Members of professional service corporations remain fully personally liable for any negligent or wrongful acts or misconduct they or personnel under their direct supervision and control commit while rendering services, but are not liable for the independent acts of their fellow professionals.  The corporation itself, however, will be liable for any wrongful acts of any of its personnel, just like any business corporation.

For the start-up or small business today, the Illinois limited liability company is overwhelmingly the preferred choice of business entity because of its flexibility, limitation of liability, and reduced formalities.

Illinois Partnerships

Governed by the Uniform Partnership Act, a general partnership is an association of two or more persons (individuals, corporations, or other legal entities) that conduct a business for profit as co-owners. Partnerships are legal entities and may own property, enter into contracts, and sue or be sued.  They must also file tax returns and partnership income is also taxable to the individual partners.  Liability in a general partnership is expansive, for both the partnership and personally for each individual partner,  for the wrongful acts or business debts incurred by other partners, partnership employees, and agents of the partnership.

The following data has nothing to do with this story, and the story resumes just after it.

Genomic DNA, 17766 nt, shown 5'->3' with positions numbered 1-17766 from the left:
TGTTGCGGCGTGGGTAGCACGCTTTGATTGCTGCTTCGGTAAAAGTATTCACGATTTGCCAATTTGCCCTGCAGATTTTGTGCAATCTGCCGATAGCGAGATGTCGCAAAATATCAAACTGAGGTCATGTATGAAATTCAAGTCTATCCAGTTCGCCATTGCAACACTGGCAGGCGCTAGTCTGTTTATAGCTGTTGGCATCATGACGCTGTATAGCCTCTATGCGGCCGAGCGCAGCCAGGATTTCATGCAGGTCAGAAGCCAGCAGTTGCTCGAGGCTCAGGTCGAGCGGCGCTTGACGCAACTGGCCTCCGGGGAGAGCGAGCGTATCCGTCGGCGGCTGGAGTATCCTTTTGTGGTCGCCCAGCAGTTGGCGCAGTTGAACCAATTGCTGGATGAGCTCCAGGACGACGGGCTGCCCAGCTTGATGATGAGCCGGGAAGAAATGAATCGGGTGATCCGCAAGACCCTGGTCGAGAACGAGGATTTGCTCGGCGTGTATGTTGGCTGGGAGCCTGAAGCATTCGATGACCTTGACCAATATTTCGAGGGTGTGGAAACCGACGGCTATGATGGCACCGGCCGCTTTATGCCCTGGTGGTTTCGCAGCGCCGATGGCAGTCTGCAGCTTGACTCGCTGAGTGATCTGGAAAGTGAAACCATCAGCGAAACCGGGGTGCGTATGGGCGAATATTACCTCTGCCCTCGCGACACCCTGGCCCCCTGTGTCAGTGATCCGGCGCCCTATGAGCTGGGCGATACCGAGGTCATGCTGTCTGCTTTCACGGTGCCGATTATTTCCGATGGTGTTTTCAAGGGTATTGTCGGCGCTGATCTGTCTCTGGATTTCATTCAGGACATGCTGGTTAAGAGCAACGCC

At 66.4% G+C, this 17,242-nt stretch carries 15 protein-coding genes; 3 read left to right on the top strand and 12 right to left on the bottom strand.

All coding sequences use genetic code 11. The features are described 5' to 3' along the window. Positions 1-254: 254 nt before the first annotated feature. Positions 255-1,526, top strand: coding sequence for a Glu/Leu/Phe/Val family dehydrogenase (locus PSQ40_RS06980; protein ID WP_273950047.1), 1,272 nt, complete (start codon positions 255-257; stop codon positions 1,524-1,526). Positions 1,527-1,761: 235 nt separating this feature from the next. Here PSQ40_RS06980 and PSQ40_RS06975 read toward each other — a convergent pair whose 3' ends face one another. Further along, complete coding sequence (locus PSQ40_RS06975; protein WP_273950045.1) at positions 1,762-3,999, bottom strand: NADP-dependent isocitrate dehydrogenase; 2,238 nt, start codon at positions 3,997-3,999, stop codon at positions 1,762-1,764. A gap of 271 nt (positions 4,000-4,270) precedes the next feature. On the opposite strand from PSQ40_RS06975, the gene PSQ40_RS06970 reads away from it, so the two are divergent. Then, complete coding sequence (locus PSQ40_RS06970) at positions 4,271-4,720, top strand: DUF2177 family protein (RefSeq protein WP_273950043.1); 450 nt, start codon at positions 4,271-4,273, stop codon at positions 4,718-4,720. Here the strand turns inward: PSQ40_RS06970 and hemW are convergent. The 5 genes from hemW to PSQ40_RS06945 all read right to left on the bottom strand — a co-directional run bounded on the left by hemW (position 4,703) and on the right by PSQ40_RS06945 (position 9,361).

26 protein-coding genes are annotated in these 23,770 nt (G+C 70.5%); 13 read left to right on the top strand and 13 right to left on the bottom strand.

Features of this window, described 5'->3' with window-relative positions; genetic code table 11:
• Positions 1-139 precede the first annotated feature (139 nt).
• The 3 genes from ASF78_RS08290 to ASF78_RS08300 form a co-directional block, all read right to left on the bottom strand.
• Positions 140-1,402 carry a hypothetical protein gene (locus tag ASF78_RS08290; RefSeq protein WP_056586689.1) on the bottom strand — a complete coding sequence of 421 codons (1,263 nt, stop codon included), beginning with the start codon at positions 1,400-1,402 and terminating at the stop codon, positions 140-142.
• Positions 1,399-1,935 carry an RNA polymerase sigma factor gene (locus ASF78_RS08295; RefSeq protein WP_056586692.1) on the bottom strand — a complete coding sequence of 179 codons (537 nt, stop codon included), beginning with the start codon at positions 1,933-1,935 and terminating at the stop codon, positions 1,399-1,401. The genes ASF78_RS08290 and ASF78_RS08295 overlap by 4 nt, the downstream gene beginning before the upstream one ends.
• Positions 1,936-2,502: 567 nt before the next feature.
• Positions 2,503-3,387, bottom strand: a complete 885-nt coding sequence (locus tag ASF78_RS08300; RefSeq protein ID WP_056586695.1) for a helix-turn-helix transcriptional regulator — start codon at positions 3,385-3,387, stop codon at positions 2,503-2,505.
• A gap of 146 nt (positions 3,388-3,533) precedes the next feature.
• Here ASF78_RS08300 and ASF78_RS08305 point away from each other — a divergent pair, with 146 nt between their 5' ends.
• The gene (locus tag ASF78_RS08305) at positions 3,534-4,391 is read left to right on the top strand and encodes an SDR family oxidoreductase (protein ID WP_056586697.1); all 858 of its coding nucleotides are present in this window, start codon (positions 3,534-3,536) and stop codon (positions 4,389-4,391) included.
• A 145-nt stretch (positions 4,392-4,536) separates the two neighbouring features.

Business partners are, of course, well advised (though not required) to enter into a partnership agreement that sets forth their respective duties and shares of income and expenses.  Though all partners owe a fiduciary duty to one another and to the partnership, partnership agreements are private and flexible documents closely tailored to suit the partners’ business interests.Partnerships need not file the partnership agreement or any other formal document with any government agency.  Like a sole proprietorship, they may be required to file certificates of doing business under an assumed name.